Mature bucks know the details of their environment and have fast reflexes, making them a challenge to hunt. A whitetail deer is especially resourceful since it can detect smells more acutely than bloodhounds. For hunters, the key to tracking and bagging a whitetail is a matter of scent control and outerwear that can evade the buck's senses.
1. Plan Ahead
The scent of laundry detergent, soap, shampoo, cologne, or deodorant can be pleasing. In some cases, they can even be virtually undetectable to most people. However, a whitetail deer's sense of smell is more than 1,000 times better than a human being’s. Some studies suggest that a buck can detect odors from a mile and a half away. To a whitetail, these smells are repugnant, and many hunters have scared deer away without even realizing it. This makes bagging a buck more difficult and more of an accomplishment.
Before heading out on a hunt, shower with an odorless soap and shampoo, and dry off with a fresh towel washed with an odorless detergent. Remember to apply an odorless deodorant when you're ready to leave. While it may seem easier to go the natural route, a buck can still detect the smell of bacteria from a person's sweat. If they catch the odor downwind, they'll leave the area.
2. Alter Habits
Certain daily routines may need to change before the hunt. Rather than toothpaste, some hunters will brush with baking soda, which masks oral odors and doesn't have a detectable flavor.
Additionally, many hunters will skip their routine of breakfast and coffee, as the smell can permeate their skin and outerwear.
If possible, keep your gear in an airtight bag until you arrive at the hunting grounds. The covering will help ensure that smells from outside the deer's environment don't contaminate the outerwear.
3. Stay Upwind
Hunters need to work the wind to prevent alerting the deer. Use an indicator to remain attuned to its direction, and stay upwind so the buck can't catch your scent.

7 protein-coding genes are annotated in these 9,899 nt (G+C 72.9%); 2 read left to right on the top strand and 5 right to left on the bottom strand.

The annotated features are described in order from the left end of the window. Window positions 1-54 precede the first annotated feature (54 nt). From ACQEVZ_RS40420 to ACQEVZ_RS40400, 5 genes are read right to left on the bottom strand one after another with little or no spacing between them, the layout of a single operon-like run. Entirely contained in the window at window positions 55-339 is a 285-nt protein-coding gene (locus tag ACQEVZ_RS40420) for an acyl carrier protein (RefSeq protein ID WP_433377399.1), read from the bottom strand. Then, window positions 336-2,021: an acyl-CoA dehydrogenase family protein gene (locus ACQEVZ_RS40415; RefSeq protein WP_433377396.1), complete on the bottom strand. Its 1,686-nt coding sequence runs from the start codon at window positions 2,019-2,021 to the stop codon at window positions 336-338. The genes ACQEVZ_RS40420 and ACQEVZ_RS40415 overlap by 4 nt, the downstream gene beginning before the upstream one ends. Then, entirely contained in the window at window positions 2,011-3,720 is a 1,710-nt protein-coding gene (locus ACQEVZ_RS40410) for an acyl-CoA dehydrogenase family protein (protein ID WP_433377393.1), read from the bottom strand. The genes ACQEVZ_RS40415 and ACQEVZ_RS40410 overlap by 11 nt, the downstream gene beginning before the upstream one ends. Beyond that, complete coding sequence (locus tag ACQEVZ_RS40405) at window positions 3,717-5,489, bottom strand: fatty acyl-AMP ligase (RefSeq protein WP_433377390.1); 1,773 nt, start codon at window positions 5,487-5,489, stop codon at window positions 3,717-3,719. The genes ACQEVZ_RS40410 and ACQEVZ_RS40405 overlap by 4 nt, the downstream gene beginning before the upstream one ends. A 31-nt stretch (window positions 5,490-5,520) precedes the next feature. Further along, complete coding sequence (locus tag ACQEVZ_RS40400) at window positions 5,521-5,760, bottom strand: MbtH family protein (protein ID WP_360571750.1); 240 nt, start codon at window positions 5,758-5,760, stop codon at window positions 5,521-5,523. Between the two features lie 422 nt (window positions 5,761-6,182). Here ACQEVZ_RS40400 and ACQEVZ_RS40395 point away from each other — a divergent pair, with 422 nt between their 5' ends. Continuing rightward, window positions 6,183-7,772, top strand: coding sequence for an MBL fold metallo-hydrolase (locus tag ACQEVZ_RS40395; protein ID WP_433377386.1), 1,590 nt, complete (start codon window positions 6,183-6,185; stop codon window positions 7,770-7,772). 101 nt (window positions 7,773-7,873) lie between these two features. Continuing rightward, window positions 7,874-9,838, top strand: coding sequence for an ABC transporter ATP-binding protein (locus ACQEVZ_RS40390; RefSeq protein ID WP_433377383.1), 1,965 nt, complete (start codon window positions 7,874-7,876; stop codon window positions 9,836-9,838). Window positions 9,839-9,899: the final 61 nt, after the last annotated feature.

If the wind isn't on your side, it may be necessary to reposition. Choose a path that doesn't cut through the buck's bedding, which will announce your presence. Map your route ahead of time and rely on your camouflage gear. Bucks know that the color and pattern of jeans signify danger. Camouflage outerwear takes on the colors and formations of the deer's environment, allowing you to move around with improved ease.
However, the exertion of switching treestands can lead you to sweat. Bring along extra odorless deodorant or a smell-neutralizing spray to maintain an advantage.
4. Scent Marking
Scent can also be used to the hunter's advantage, attracting a deer to your position. Early on in the season, you may want to mark the buck's scrape with a non-estrous scent. It can draw them near to re-establish the area as part of their territory.
However, as the season goes on, you'll need to change the scent according to the buck's priorities. Deer mating season, also known as the rut, usually runs between October and December, which is why most fawns are born in May. The bucks will be less interested in impingement on their territory and more interested in a doe. By wicking, dripping, or dragging an estrous scent, they'll be drawn to your location.
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